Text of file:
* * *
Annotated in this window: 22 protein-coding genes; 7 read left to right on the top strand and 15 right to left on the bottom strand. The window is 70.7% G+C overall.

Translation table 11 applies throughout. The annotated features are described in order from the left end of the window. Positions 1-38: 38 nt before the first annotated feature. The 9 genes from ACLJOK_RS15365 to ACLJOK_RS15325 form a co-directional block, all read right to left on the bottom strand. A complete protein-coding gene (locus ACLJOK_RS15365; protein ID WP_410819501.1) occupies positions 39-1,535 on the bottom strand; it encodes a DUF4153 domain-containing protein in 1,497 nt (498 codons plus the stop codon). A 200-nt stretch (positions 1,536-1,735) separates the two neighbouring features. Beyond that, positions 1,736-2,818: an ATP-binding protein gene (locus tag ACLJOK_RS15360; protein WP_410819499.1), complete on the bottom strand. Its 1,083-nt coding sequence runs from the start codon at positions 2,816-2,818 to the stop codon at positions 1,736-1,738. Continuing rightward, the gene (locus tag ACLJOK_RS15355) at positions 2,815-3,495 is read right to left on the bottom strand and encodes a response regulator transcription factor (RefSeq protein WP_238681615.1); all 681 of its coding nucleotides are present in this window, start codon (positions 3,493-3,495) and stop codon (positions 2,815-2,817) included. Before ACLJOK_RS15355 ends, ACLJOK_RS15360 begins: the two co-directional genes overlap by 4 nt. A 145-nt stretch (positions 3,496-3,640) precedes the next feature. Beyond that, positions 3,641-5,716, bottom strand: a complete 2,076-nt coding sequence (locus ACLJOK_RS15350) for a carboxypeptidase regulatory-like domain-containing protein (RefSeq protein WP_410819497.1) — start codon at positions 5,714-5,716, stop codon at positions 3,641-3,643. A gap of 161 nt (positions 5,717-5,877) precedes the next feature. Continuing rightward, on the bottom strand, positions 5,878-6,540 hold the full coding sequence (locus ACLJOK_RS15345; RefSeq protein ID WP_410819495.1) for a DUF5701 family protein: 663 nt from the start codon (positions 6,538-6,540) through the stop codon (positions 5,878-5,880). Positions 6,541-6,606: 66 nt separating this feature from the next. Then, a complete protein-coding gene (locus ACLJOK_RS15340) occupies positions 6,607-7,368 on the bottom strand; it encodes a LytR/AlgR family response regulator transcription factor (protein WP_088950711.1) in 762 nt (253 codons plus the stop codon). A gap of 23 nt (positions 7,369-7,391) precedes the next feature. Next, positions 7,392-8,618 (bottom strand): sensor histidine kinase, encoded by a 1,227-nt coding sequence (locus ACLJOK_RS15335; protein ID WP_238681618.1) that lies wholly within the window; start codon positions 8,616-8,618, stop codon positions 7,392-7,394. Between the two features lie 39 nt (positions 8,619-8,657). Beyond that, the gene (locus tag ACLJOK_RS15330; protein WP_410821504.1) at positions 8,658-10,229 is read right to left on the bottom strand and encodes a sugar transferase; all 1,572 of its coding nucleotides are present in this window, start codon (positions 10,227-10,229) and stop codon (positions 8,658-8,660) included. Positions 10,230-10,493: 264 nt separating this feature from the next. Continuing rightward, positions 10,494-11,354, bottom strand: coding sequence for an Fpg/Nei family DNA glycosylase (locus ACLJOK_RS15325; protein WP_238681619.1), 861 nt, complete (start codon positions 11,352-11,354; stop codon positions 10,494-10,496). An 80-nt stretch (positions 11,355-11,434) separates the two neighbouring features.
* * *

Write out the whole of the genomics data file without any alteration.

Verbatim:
Annotated in this window: 22 protein-coding genes; 7 read left to right on the top strand and 15 right to left on the bottom strand. The window is 70.7% G+C overall.

Translation table 11 applies throughout. The annotated features are described in order from the left end of the window. Positions 1-38: 38 nt before the first annotated feature. The 9 genes from ACLJOK_RS15365 to ACLJOK_RS15325 form a co-directional block, all read right to left on the bottom strand. A complete protein-coding gene (locus ACLJOK_RS15365; protein ID WP_410819501.1) occupies positions 39-1,535 on the bottom strand; it encodes a DUF4153 domain-containing protein in 1,497 nt (498 codons plus the stop codon). A 200-nt stretch (positions 1,536-1,735) separates the two neighbouring features. Beyond that, positions 1,736-2,818: an ATP-binding protein gene (locus tag ACLJOK_RS15360; protein WP_410819499.1), complete on the bottom strand. Its 1,083-nt coding sequence runs from the start codon at positions 2,816-2,818 to the stop codon at positions 1,736-1,738. Continuing rightward, the gene (locus tag ACLJOK_RS15355) at positions 2,815-3,495 is read right to left on the bottom strand and encodes a response regulator transcription factor (RefSeq protein WP_238681615.1); all 681 of its coding nucleotides are present in this window, start codon (positions 3,493-3,495) and stop codon (positions 2,815-2,817) included. Before ACLJOK_RS15355 ends, ACLJOK_RS15360 begins: the two co-directional genes overlap by 4 nt. A 145-nt stretch (positions 3,496-3,640) precedes the next feature. Beyond that, positions 3,641-5,716, bottom strand: a complete 2,076-nt coding sequence (locus ACLJOK_RS15350) for a carboxypeptidase regulatory-like domain-containing protein (RefSeq protein WP_410819497.1) — start codon at positions 5,714-5,716, stop codon at positions 3,641-3,643. A gap of 161 nt (positions 5,717-5,877) precedes the next feature. Continuing rightward, on the bottom strand, positions 5,878-6,540 hold the full coding sequence (locus ACLJOK_RS15345; RefSeq protein ID WP_410819495.1) for a DUF5701 family protein: 663 nt from the start codon (positions 6,538-6,540) through the stop codon (positions 5,878-5,880). Positions 6,541-6,606: 66 nt separating this feature from the next. Then, a complete protein-coding gene (locus ACLJOK_RS15340) occupies positions 6,607-7,368 on the bottom strand; it encodes a LytR/AlgR family response regulator transcription factor (protein WP_088950711.1) in 762 nt (253 codons plus the stop codon). A gap of 23 nt (positions 7,369-7,391) precedes the next feature. Next, positions 7,392-8,618 (bottom strand): sensor histidine kinase, encoded by a 1,227-nt coding sequence (locus ACLJOK_RS15335; protein ID WP_238681618.1) that lies wholly within the window; start codon positions 8,616-8,618, stop codon positions 7,392-7,394. Between the two features lie 39 nt (positions 8,619-8,657). Beyond that, the gene (locus tag ACLJOK_RS15330; protein WP_410821504.1) at positions 8,658-10,229 is read right to left on the bottom strand and encodes a sugar transferase; all 1,572 of its coding nucleotides are present in this window, start codon (positions 10,227-10,229) and stop codon (positions 8,658-8,660) included. Positions 10,230-10,493: 264 nt separating this feature from the next. Continuing rightward, positions 10,494-11,354, bottom strand: coding sequence for an Fpg/Nei family DNA glycosylase (locus ACLJOK_RS15325; protein WP_238681619.1), 861 nt, complete (start codon positions 11,352-11,354; stop codon positions 10,494-10,496). An 80-nt stretch (positions 11,355-11,434) separates the two neighbouring features.